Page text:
Webinar: Fueling your three running energy systems with Erin Skinner MS, RD, CPT, IFNCP

5:10: How to fuel your three energy systems

  • How to support the alactic system:
  • Creatine is being rapidly recycled to produce energy.
  • Creatine primarily comes from animal protein.
  • Creatine supplementation does benefit runners.
  • Choline (i.e. from eggs) and glycine (i.e. from bone broth, collagen peptides) support this pathway as well.
  • Creatine does help retain water in the muscle, but the advantages of creatine far outweigh any disadvantages.
  • How to support the anaerobic system:
  • Zinc & magnesium are important and can be obtained from seeds and nuts.
  • B vitamins from dark leafy vegetables.
  • Aerobic:
  • Experiment with optimizing fat oxidation during non-competitive days.  B vitamins and minerals are essential here so get 5 servings of vegetables daily.

21:00: A discussion on how to support a healthy diet (omnivore or plant-based)

  • First tier on the pyramid: You need to first ensure you have the macronutrients down across fat, carbohydrates, and protein
  • The second tier on the pyramid: The quality of the food.
  • The third tier on the pyramid: The micronutrients.
  • The fourth tier on the pyramid: Specialized and intentional supplements.

24:24: Some tips on a plant-based/vegan diet

  • It is important to track the food intake and supplement the diet.
  • Calories should not be wasted on nutrient poor foods.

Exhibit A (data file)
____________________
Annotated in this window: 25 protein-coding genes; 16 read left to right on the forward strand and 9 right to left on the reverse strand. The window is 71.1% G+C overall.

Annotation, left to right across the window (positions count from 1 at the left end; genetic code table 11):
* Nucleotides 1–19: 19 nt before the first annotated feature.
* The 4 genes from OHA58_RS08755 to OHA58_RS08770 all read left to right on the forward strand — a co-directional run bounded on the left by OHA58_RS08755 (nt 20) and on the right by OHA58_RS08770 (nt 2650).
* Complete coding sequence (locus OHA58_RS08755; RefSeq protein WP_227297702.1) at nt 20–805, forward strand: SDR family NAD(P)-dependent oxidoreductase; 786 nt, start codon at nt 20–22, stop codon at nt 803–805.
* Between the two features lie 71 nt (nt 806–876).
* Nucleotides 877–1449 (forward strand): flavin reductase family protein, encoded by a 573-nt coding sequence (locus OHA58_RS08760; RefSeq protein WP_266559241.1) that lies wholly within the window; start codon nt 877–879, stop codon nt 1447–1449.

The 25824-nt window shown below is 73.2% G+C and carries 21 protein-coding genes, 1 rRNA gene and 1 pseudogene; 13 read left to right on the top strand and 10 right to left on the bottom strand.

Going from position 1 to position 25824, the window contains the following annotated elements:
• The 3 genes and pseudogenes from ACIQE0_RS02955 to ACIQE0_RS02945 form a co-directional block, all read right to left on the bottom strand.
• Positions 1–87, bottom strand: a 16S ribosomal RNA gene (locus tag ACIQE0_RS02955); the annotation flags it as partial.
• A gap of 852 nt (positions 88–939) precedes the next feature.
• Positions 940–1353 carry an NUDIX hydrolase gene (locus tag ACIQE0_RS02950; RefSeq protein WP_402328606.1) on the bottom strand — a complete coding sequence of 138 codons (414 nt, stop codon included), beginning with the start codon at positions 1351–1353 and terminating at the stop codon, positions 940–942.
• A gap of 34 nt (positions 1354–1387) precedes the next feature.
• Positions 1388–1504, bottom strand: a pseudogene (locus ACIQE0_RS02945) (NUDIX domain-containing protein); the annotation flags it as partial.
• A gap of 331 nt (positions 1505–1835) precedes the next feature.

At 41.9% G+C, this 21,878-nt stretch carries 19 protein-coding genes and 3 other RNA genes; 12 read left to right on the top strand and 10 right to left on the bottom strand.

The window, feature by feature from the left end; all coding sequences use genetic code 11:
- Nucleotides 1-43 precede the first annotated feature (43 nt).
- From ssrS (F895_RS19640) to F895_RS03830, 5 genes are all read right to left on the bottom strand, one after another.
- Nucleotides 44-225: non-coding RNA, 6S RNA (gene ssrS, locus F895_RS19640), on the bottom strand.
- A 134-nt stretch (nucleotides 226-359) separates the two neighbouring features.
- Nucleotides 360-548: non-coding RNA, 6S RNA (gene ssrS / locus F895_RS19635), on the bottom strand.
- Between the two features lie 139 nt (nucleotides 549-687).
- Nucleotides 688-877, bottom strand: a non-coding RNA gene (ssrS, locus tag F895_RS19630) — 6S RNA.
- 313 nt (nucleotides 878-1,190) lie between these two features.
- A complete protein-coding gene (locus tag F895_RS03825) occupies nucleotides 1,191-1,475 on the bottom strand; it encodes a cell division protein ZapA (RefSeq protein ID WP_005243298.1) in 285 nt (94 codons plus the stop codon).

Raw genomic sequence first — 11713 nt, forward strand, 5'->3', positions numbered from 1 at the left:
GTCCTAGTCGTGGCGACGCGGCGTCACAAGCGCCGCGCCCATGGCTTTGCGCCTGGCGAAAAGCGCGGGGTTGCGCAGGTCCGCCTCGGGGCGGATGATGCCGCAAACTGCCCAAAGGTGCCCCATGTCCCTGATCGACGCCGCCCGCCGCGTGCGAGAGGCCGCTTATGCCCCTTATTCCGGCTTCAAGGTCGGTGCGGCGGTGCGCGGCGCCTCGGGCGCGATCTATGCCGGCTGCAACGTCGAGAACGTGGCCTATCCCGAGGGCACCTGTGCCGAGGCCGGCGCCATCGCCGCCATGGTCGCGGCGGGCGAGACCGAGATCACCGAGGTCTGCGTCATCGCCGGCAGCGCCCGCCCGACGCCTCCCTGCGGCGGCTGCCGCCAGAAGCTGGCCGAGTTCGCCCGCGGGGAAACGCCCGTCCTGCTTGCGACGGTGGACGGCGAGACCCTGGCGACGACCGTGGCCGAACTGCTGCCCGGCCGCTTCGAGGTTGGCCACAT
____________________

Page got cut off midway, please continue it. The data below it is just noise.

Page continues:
• Choline and B12 are important to supplement.
  • Vegan athletes can perform just as well as anyone else.

29:55: Some discussion on a ketogenic diet

  • Erin likes the ketogenic diet. Endurance athletes can perform well on a ketogenic diet.
  • If you do follow a ketogenic diet, Erin recommends trying to train based on a low carbohydrate diet. Then, introduce more carbohydrates when approaching a competition. Training on a low carbohydrate diet can upregulate many beneficial pathways. Then, you will be able to better access those during race day.

34:00: Some discussion on meal timing

  • You need to eat at least 30 minutes before a workout for that meal to have any effect on your run. Carbohydrates can have an effect if eaten 30 minutes before. You can digest minimal amounts of protein and fat roughly 90 minutes before an activity. You should have a normal meal from 2.5 to 3 hours before an event for optimal performance.
  • Most nutrition for a workout has happened days and weeks before an event. Unless you have everything else dialed in, you do not need to focus on the pre-workout meal much.

51:24: Useful supplements for runners

  • A good, high quality multivitamin is helpful. A high quality multivitamin is usually split into multiple capsules across the day.
  • It is important to ensure you have a healthy balance of Omego 3’s.
  • Vitamin D is a known risk for endurance athletes. Vitamin D is quickly depleted by endurance performance, even if you are commonly exposed to the sun.
  • Collagen peptides are extremely helpful as well from shellfish or bovine sources.
  • There is a risk of iron deficiency with endurance exercise.
  • Probiotics are important for endurance runners as well.

Thank you to Erin Skinner for joining us today! You can find Erin’s website here: https://erinskinner.com/ & you can find her Instagram here: https://www.instagram.com/erinskinner_rd/

Who: Erin Skinner is a Registered Dietitian Nutritionist, Certified Personal Training, and Certified LEAP Therapist. She has deep experience in athletics, from participation in triathlon to crossfit. She is also the founder and owner of Real Nutrition RX & Erin Skinner Nutrition.

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